Europe could be forced to grapple with the fallout of a no-deal Brexit in the middle of the Covid-19 recovery, Cabinet ministers will be warned.
Tánaiste Simon Coveney will tell Cabinet today he does not believe the UK will apply for a Brexit extension before the June 30 deadline.
This means senior government officials across eight different departments are currently preparing for the heightened prospect of a disorderly Brexit at the end of the year.
Ministers will also be told a new Brexit omnibus bill must be prepared as soon as possible to address the possibility of either an orderly or disorderly Brexit.
A major piece of legislation was passed by the last Dáil over fears of a no-deal Brexit.
However, a last-minute deal was agreed between Taoiseach Leo Varadkar and UK Prime Minister Boris Johnson. The withdrawal agreement expires at the end of the year but the UK can extend the transition period if it makes a request to the EU by June 30.
Mr Coveney's memo says the Government is making preparations on the basis that Mr Johnson will not seek an extension.
All government departments are preparing for either a no-deal Brexit or a limited trade deal with the UK.
The memo will seek approval for an "umbrella" piece of legislation spanning across several departments to address the impacts of both scenarios.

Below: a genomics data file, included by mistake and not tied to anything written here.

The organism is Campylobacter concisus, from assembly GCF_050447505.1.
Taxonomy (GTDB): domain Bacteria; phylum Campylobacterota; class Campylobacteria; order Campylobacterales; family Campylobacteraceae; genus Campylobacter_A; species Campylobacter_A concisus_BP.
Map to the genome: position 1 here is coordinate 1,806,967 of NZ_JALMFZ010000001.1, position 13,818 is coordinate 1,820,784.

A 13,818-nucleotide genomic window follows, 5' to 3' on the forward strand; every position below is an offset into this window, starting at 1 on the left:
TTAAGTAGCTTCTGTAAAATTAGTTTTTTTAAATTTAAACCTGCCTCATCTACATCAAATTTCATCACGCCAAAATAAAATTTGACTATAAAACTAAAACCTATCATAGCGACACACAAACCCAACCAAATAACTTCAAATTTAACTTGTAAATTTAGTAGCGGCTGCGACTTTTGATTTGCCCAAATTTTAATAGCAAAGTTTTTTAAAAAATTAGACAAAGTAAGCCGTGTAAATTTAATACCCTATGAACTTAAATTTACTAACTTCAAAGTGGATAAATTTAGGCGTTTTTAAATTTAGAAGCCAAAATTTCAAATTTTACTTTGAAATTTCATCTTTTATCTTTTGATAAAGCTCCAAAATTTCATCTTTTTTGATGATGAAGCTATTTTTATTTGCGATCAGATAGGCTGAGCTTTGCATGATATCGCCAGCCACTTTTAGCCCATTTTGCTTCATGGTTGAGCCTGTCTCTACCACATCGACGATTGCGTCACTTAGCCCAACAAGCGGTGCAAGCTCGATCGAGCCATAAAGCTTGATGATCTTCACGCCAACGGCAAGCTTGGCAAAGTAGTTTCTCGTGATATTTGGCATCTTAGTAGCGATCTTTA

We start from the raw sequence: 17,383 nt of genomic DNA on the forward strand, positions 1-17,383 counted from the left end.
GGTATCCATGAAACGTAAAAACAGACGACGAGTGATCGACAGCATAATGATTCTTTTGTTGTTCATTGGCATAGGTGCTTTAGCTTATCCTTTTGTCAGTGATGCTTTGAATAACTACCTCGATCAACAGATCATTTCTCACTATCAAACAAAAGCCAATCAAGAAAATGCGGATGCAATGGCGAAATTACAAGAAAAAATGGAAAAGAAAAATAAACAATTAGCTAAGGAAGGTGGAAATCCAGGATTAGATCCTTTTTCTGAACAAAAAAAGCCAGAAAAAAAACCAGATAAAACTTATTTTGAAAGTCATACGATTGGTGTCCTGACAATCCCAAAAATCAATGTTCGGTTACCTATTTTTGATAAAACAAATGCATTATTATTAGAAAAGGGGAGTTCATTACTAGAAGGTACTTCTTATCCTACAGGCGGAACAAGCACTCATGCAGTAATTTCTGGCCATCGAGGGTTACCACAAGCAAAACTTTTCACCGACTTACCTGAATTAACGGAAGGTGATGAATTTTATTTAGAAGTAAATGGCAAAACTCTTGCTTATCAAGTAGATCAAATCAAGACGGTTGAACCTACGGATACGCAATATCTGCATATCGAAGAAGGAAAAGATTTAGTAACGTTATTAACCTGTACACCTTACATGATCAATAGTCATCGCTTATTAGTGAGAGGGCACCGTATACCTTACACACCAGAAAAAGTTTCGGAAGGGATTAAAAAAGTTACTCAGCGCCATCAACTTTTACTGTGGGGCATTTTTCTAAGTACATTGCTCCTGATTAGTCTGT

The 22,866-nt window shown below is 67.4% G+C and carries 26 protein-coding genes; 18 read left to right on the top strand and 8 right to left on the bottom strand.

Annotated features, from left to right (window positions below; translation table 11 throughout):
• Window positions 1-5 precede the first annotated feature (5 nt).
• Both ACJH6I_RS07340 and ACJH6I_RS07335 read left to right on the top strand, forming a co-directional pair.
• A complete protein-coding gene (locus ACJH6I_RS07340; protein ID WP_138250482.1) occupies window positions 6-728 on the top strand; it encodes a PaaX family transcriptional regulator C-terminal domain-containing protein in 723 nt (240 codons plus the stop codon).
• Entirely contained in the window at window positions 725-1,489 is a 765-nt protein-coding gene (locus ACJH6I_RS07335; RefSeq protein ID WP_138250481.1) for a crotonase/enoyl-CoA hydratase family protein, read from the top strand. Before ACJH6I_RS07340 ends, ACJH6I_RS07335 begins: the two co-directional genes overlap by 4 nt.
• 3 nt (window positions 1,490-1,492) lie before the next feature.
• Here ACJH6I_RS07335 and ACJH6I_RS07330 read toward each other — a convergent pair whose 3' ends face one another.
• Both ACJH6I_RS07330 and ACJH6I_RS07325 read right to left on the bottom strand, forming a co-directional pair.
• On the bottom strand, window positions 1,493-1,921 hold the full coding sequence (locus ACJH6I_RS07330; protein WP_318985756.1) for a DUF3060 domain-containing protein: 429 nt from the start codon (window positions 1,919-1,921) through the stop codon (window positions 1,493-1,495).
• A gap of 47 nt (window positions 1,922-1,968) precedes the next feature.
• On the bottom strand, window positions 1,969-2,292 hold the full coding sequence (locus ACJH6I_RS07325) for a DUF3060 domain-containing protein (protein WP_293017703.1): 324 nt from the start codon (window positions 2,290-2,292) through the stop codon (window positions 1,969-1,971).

Mr Coveney will also ask colleagues to sign off on a new information campaign to raise awareness around the potential impacts of either Brexit outcome.
A fresh round of Brexit negotiations led by EU chief negotiator Michel Barnier is due to begin next week.
Once the talks are completed, there will be a high-level summit between EU and UK leaders.
"Brexit hasn't gone away and with Covid there too we are going to have a tough few months ahead, and it could be grim enough for businesses," a source said.
Yesterday, the EU signed off on a €750bn plan to help stave off post-virus recession through grants and interest-free loans.
The long-debated bailout package is an attempt to break the deadlock between Mediterranean countries worst hit by the coronavirus and countries in the north who fear having to pay other states' debts.
It follows an intervention 10 days ago by French President Emmanuel Macron and German Chancellor Angela Merkel.
The proposal was welcomed by the countries hit heaviest by the virus - such as Spain, Italy and France - as well as by Germany.